This is not to deny that some kinds of anti-Shiite impulses among Sunnis do exist. Most prominently, Sunnis are nervous in countries where Shiites constitute a majority, such as in Iraq and Bahrain, or a plurality in Lebanon. Jihadis now butcher Shiites in Iraq to deliberately provoke a civil war that never existed before. Wahabis are particularly socialized to despise Shiites.

Yet most of this is not about religion per se, but represents old-fashioned local community social prejudices against Shiites, who, having long lived on the wrong side of the railroad tracks, now bid for greater political voice and power. And in Lebanon itself, quite justifiably, many non-Shiites do blame Hezbollah for bringing down destruction and death from Israeli warplanes. But many blame Israel as much or more.

In the end, this does not all add up to a grand Muslim world divide. Sunni-Shiite tensions are much exaggerated by the outside world—a kind of lazy man’s political touchstone for handy policy manipulation. The Bush administration and the neoconservatives have most recently latched on to the issue, now explaining that the source of regional problems in Lebanon, Palestine, Syria or Iraq can be traced back to Iran and its Shiite clients. God forbid that the harsh Israeli occupation of the Palestinians just might have anything to do with all this; such an observation has now become simply impermissible in mainstream US media.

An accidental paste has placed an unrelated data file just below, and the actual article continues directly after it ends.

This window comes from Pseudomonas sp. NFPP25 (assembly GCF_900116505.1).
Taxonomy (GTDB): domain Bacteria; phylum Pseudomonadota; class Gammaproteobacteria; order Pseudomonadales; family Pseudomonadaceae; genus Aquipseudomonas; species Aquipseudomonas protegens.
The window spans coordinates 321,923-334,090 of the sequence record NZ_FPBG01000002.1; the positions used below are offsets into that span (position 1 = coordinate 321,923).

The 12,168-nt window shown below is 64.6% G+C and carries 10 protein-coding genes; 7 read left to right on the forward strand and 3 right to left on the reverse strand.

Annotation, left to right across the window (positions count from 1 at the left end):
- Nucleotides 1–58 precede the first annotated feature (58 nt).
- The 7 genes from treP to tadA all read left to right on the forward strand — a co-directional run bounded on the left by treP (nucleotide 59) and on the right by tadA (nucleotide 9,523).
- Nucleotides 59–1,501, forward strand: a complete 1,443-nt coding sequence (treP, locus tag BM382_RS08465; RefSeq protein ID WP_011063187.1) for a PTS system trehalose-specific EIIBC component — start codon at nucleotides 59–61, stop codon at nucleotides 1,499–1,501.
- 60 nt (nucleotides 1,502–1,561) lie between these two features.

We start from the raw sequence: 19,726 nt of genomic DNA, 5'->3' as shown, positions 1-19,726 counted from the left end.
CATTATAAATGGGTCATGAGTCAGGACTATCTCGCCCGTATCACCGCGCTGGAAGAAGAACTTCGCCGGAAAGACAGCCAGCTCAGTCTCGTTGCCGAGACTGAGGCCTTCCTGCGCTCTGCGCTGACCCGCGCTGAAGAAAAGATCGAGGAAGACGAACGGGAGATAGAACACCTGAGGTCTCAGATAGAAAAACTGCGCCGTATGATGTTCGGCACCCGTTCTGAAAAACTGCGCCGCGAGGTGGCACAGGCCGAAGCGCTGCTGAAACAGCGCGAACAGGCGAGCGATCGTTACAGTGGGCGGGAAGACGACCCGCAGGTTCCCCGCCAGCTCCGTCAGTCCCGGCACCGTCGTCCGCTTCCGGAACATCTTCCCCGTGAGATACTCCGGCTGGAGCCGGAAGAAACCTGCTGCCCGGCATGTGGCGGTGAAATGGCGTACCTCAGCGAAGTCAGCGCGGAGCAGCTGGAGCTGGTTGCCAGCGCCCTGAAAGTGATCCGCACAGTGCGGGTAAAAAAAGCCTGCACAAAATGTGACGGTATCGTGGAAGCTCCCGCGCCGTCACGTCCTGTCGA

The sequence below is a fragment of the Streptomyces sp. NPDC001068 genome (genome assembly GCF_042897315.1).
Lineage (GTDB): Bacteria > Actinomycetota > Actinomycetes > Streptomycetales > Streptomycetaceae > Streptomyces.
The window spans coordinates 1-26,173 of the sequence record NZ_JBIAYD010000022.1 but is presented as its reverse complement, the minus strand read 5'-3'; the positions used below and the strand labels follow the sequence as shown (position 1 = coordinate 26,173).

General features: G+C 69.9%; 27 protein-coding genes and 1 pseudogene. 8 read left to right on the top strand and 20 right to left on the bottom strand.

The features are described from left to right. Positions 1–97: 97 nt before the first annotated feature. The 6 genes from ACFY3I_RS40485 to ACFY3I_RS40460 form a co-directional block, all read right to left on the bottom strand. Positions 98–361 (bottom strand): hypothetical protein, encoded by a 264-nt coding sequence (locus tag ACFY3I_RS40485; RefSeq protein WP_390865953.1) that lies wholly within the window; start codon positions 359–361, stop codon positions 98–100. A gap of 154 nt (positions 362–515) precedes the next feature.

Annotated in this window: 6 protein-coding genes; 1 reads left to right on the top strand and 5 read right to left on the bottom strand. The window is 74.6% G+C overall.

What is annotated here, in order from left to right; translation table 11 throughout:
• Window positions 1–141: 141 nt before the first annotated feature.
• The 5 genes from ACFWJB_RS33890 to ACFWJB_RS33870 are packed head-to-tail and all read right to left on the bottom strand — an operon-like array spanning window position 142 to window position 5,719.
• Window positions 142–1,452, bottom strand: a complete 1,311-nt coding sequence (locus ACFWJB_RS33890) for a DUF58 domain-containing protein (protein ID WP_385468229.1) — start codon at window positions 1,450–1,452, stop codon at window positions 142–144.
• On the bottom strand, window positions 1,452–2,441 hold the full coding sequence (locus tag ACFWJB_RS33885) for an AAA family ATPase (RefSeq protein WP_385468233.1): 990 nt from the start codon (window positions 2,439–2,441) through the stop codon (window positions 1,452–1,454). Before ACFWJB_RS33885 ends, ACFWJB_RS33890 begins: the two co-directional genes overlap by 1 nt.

It’s not helpful to embrace any simple Manichean Sunni-Shiite divide here. If we bother to look at modern history, the Shiites carry some quite impeccable “pan-Arab,” “pan-Muslim” or “anti-imperialist” credentials; this is quite clear from the regular statements of Ayatollah Sistani in Iraq, the language and ideology of Islamic Iran, the Shiite Alawis running Syria and Hezbollah itself. They all speak of Palestine, US imperialism, the US invasion of Iraq, the unity of the Muslim ummah and other classical “Sunni” issues. The Arab masses—and al-Jazeera—grasp this reality instinctively. Indeed, Hezbollah’s resistance today may yet create a new Arab hero in its leader, Hassan Nasrallah.

So spasms of fear on the part of US-friendly Arab tyrants in their denunciations of Hezbollah and Hamas resistance should not mislead us as representative of broader Muslim world opinion. Whatever the long chain of causality in Israeli-Palestinian and Lebanese violence is, the Muslim world now sits exposed to yet another tragedy befalling another Muslim people on prime-time television in living color.

And, unseen to our eyes, the radical jihadis are making silent recruits every night via the flickering television images of yet new regional horrors. Sadly, we will see those recruits only as they turn their anger and frustration into action in the coming months or even years. Only through elimination of the causes and grievances that legitimize such popular resistance can we begin to turn the tide. Right now events are running the other way.